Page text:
History

A church has been here at least since 1021 when the advowson was given to the Abbey of Ely, passing to the Bishop of Ely in 1109. Nothing visible survives of that church, and the earliest part of the present building is the tower, built in about 1300. The rest was destroyed by an inundation from the sea in 1337. Rebuilding started soon afterwards, but was interrupted by the Black Death in 1348.

As finally realised, the church is a magnificent demonstration of late medieval local agricultural wealth, 161 ft in internal length. The upper stages of the tower and the nave date from about 1360 and the long chancel from about 1425, the latter built probably at the expense of the Rochford family, some of whose members are buried in the Lady Chapel, and whose shield is over the southern entrance to the passageway below the high altar. The south porch was added in about 1435 (it includes the coat of arms of Sir John Goddard, who died that year), while the north porch is possibly slightly later.

In 1561 the advowson was passed to the Crown. The ornamental embattled parapets are said to date from 1634, and are just one of several notable seventeenth-century interventions, including a screen across the west end, the elaborate font cover, the pulpit and benches in the nave and aisles. The chancel roof and south aisle roofs were replaced and releaded in 1812, and the church was restored in 1898 and again in the early twentieth century, when the floor was lifted and the seating rearranged.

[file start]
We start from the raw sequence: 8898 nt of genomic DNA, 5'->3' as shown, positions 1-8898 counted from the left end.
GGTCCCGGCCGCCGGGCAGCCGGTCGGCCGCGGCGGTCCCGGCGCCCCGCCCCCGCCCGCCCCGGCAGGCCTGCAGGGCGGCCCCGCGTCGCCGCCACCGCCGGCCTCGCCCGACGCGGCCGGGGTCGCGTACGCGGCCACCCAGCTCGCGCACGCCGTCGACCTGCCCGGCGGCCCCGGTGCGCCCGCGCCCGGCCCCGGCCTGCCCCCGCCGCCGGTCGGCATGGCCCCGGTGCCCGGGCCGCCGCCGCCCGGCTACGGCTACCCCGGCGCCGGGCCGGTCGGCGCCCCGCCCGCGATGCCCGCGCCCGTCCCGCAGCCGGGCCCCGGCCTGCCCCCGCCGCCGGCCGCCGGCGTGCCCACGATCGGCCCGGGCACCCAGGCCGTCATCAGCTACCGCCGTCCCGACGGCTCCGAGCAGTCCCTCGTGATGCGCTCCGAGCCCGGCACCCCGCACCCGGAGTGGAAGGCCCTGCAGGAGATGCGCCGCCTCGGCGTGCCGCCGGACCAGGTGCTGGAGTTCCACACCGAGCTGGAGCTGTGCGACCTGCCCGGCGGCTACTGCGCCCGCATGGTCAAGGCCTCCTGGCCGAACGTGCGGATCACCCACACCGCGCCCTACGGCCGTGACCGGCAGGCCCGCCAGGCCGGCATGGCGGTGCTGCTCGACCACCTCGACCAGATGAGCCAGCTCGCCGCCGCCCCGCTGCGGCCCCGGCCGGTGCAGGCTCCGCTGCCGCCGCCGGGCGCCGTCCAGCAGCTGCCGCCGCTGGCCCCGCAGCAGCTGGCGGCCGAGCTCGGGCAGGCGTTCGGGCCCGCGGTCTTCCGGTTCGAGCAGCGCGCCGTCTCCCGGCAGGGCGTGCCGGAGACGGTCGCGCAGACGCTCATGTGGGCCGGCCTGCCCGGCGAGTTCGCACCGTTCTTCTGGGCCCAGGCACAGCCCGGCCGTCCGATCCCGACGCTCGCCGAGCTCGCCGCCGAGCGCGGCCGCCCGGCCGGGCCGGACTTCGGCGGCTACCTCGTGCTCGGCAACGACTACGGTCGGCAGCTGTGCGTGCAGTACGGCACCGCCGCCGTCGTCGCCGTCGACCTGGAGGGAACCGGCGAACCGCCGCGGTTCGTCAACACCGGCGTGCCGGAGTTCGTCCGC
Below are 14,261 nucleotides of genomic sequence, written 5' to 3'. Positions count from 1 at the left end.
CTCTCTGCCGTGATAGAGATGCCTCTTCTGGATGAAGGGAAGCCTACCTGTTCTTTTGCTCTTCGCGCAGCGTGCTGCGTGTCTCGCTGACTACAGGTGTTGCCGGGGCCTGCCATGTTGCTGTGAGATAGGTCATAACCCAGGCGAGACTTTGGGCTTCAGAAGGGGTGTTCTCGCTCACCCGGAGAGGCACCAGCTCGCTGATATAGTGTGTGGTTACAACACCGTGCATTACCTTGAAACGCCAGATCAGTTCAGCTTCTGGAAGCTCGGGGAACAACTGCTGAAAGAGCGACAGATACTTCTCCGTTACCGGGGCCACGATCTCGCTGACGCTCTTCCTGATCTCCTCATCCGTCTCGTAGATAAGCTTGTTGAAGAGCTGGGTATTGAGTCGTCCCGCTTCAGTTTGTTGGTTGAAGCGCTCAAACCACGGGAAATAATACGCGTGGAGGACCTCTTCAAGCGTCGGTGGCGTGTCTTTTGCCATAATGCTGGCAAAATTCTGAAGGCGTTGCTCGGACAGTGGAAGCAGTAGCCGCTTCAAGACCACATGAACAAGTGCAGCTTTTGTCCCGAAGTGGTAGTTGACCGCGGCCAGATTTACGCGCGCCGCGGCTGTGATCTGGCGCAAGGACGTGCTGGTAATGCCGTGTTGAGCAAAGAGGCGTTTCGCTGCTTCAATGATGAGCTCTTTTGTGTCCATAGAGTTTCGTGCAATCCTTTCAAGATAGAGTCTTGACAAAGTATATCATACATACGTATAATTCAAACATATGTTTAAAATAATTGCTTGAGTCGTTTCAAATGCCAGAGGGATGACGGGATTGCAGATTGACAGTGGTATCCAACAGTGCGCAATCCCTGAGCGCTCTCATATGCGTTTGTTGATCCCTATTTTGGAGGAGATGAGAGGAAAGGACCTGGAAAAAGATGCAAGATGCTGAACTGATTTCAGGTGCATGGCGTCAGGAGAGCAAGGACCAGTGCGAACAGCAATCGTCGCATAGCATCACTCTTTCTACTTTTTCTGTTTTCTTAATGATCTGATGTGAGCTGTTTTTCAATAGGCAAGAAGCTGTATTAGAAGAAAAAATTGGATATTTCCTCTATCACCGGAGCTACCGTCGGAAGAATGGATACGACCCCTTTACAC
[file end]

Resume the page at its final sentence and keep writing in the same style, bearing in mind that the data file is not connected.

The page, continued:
The church has never failed to elicit superlatives. For Simon Jenkins, it was ‘the Queen of the Marshlands…St Peter’s is to west Norfolk what Salle is to the east, a church for the connoisseur of this noble county’. He gives it five stars, one of only eighteen of his thousand best churches to be awarded that accolade, and the only one on Norfolk.

In a county of magnificent medieval churches, John Betjeman considered it ‘perhaps the finest’, and this view was also shared by H. Munro Cautley. Pevsner & Wilson went further and thought that ‘Walpole possesses one of the most impressive churches of its date in the country’ and Alec Clifton-Taylor concurred: ‘Among village churches it would not be easy to find a more beautiful example of the style than Walpole St Peter in Norfolk […] It is the ensemble … which offers such a wonderful and, once seen, unforgettable aesthetic experience’.

The fact that (the tower apart) it was rebuilt in one almost continuous programme gives it a degree of architectural cohesiveness not common in medieval English parish churches. This architectural unity combined with its cathedral proportions, exquisite carved detail and wealth of furnishings give the building undoubted high archaeological, architectural and historical significance. This is reflected in its Grade I listed status, a category enjoyed by only about 2.5% of listed buildings.